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Thursday, February 29, 2024

Is Your Agency’s Insider Threat Strategy Missing This Major Element?

With the sudden shift to telework in recent months, many aspects of cybersecurity have changed. In the case of insider threats, the focus has shifted to the unintended consequences of having everyone accessing sensitive data from home. Since September is National Insider Threat Awareness Month, it’s a great time to break down why securing tablets and smartphones is a major part of preventing insider threats.

The National Insider Threat Task Force (NITTF) defines an insider as “any person with authorized access to an organization’s resources.” Whether it’s from the Department of Defense (DoD) or the Department of Homeland Security (DHS), efforts to combat insider threats have focused on suspicious activities, such as misuse of classified information. The reality is, insiders, more often than not, become threats unintentionally – whether it’s by clicking on a phishing link or downloading malware to their smartphone. This can also happen when the user unknowingly downloads an app that shares personal or location data with servers in countries that pose a risk.

Mobile security may not have been previously prioritized as part of an organization’s security strategy. But as federal employees continue to access sensitive information from home and using their mobile devices, this has to change. Federal agencies must implement comprehensive mobile security adhering to a Zero Trust framework with continuous monitoring of the devices’ health.

We behave differently on mobile devices

While both mobile devices and desktops can have the same access to agency data, what sets mobile apart is the way we use them. Because we carry them around with us all the time we consider them to be a trusted device. This means we react to messages more casually, including phishing messages – potentially putting ourselves and our organizations at risk. It doesn’t help that there are now endless ways for phishing links to be delivered to a mobile device, from SMS, to social media and messaging apps. Phishing attacks are also harder to spot due to the smaller screen and simplified user experience, which hides a lot of the tell-tale signs we have been trained to look for on a desktop.

These threats continue to grow and cannot be ignored – federal government mobile phishing encounter rates rose from 17 percent in the final quarter of 2019 to 40 percent in the first quarter of 2020. As agencies look to protect data against insider threats on mobile devices, they need to tackle two areas: workforce education and mobile security. Agencies need to make sure their workers recognize mobile-specific threats and know how to identify common indicators of phishing attempts.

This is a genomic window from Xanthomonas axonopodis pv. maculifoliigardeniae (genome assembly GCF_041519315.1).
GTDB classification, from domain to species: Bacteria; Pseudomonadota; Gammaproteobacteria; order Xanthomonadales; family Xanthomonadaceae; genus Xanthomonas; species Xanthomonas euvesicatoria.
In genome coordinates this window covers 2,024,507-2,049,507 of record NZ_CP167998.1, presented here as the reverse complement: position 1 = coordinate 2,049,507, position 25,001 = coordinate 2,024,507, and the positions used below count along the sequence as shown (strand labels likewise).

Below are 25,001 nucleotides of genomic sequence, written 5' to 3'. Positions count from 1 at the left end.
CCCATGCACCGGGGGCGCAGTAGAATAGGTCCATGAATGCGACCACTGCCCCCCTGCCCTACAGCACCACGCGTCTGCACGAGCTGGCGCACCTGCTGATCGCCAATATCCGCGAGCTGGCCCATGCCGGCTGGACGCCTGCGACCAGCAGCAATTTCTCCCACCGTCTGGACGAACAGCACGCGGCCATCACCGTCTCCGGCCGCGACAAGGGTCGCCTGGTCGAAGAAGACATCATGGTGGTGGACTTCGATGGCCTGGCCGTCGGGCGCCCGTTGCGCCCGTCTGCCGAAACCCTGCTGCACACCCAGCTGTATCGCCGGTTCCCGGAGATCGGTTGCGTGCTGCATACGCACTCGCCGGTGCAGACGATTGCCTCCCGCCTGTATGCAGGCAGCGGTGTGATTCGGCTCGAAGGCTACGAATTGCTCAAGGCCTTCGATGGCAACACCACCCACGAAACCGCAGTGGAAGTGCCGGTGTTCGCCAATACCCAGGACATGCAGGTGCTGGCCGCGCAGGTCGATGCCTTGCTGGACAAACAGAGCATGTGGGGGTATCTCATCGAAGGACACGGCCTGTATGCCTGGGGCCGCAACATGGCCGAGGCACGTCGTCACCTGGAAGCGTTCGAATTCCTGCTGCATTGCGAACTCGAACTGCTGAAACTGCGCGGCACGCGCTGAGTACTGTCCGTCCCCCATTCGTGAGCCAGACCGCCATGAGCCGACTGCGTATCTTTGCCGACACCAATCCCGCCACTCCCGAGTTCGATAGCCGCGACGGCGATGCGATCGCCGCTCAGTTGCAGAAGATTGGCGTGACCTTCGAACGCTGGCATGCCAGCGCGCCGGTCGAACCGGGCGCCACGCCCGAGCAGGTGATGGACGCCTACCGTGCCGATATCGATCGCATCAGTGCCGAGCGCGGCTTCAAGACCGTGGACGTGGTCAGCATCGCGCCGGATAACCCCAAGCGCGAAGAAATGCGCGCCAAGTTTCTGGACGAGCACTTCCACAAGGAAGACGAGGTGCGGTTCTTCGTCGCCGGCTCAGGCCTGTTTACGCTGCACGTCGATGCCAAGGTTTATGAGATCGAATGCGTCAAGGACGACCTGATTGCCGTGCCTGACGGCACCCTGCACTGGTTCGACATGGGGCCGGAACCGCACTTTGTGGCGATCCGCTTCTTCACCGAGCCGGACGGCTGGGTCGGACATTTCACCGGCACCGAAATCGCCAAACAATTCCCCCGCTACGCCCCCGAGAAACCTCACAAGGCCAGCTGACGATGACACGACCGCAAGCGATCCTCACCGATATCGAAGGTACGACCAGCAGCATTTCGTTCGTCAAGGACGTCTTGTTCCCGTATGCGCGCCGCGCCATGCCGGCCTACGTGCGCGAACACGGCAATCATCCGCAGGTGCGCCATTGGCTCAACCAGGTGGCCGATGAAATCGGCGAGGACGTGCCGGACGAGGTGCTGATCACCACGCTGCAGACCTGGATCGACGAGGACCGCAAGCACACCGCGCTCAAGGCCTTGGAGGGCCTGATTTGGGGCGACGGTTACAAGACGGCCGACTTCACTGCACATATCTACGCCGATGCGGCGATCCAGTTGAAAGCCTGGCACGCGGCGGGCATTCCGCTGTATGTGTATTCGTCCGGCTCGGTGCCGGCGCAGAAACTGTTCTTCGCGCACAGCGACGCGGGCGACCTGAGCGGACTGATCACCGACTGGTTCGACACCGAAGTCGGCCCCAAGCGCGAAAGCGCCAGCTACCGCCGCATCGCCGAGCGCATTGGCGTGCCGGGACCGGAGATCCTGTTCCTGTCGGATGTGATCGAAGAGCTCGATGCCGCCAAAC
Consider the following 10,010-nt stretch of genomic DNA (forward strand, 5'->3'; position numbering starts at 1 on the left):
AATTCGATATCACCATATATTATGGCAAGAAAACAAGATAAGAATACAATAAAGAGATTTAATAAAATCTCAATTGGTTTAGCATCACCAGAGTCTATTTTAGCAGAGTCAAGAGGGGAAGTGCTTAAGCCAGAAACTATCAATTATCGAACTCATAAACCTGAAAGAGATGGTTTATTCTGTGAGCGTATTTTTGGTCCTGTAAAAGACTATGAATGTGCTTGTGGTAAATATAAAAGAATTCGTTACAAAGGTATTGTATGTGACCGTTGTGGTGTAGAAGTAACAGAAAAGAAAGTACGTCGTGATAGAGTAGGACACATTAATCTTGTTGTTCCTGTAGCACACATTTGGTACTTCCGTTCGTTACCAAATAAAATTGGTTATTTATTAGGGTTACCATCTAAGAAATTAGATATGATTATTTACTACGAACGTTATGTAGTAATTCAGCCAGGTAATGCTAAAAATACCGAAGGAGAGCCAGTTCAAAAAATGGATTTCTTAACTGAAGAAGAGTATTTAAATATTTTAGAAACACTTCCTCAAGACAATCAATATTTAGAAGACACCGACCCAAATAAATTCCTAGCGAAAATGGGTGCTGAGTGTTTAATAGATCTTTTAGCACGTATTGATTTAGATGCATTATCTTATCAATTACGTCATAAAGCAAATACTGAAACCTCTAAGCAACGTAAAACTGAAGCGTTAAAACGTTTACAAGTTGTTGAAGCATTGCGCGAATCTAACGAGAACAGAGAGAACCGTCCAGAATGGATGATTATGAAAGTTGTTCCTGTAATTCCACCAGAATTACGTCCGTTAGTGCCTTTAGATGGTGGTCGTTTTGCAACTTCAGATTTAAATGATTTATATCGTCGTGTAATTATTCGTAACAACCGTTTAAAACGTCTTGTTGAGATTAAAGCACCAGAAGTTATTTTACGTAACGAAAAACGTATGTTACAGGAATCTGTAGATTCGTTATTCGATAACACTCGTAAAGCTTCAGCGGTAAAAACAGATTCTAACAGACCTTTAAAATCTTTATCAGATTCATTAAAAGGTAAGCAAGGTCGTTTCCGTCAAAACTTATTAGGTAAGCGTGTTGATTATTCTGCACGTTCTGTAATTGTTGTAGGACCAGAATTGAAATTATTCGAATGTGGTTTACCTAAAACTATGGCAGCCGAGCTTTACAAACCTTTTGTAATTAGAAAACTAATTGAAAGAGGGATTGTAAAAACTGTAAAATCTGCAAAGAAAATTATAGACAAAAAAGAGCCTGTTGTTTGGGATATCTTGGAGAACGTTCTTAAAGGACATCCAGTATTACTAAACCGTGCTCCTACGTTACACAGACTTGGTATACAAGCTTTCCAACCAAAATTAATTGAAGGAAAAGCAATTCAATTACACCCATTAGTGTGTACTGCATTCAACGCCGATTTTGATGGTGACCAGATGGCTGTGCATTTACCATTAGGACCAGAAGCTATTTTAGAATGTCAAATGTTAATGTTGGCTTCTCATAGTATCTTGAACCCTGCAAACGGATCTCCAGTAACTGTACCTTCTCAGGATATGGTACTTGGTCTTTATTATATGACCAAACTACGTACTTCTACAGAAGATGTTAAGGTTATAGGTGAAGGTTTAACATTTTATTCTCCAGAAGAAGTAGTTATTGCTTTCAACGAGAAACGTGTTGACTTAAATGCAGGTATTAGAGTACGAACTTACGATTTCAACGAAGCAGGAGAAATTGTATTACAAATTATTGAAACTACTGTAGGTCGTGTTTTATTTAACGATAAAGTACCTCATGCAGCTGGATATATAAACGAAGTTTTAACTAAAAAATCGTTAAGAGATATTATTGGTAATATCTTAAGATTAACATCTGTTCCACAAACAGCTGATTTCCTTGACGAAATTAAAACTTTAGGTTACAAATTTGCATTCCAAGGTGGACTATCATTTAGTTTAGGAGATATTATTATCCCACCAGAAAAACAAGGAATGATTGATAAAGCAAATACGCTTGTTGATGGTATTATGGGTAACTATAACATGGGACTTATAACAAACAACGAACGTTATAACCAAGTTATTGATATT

Agencies also must protect devices with a strong mobile security strategy that encompasses all threats, from app, device, phishing and network. Comprehensive mobile security protects against insider behaviors like clicking and sharing links loaded with malware.

Trust no devices

Not all mobile security solutions are equal and adopting a Zero Trust strategy is essential. Zero Trust approaches have gained momentum in recent months, especially through initiatives like NIST’s Zero Trust Architecture, and they’re critical to defending against insider threats.

Traditional security models default to trusting all devices inside the network, leaving the network open to internal misuse. At the same time, typical identity access management solutions only renew identity tokens every 24 hours. This can be long enough for a breach or significant data loss to occur.

A Zero Trust approach offers greater control over who is accessing an agency’s network by continuously monitoring the health of all devices accessing the network. Security can be compromised by insider threats coming from all devices, including mobile, making it essential to constantly validate all users and all devices. By only allowing device access when they are free from compromise, agencies ensure only healthy devices connect to platforms storing sensitive data.

You need to permanently secure your teleworkers

National Insider Threat Awareness Month is a reminder of the importance of detecting, deterring and tracking dangerous insider threats.

While the coronavirus pandemic accelerated the shift to telework and increased mobile device use, this is nothing new. A lot of your workers have already been working outside your office perimeter for a while now.

With telework not going anywhere, it’s critical that agencies continue to educate their workers to stay vigilant of mobile-targeting threats, implement robust mobile security solutions and adopt a Zero Trust security strategy. These approaches will mitigate insider risks and prepare agencies for a dynamic and unpredictable security landscape.

Bob Stevens
Bob Stevens
Bob Stevens, VP Americas at Lookout, focuses on providing mobile threat visibility and protection to enterprise and government entities. Bob has over 25 years of experience in the industry and prior to Lookout, he was in charge of the Symantec federal team, helping agencies secure their data. Before that he led the Juniper Network federal team and has held leadership positions at Network Equipment Technologies, Bivio Networks and Brocade Communications. Prior to entering the private sector, Bob served in the United States Air Force as a computer specialist at the White House Communications Agency. He is an avid golfer and loves cycling, running, boating, and camping.

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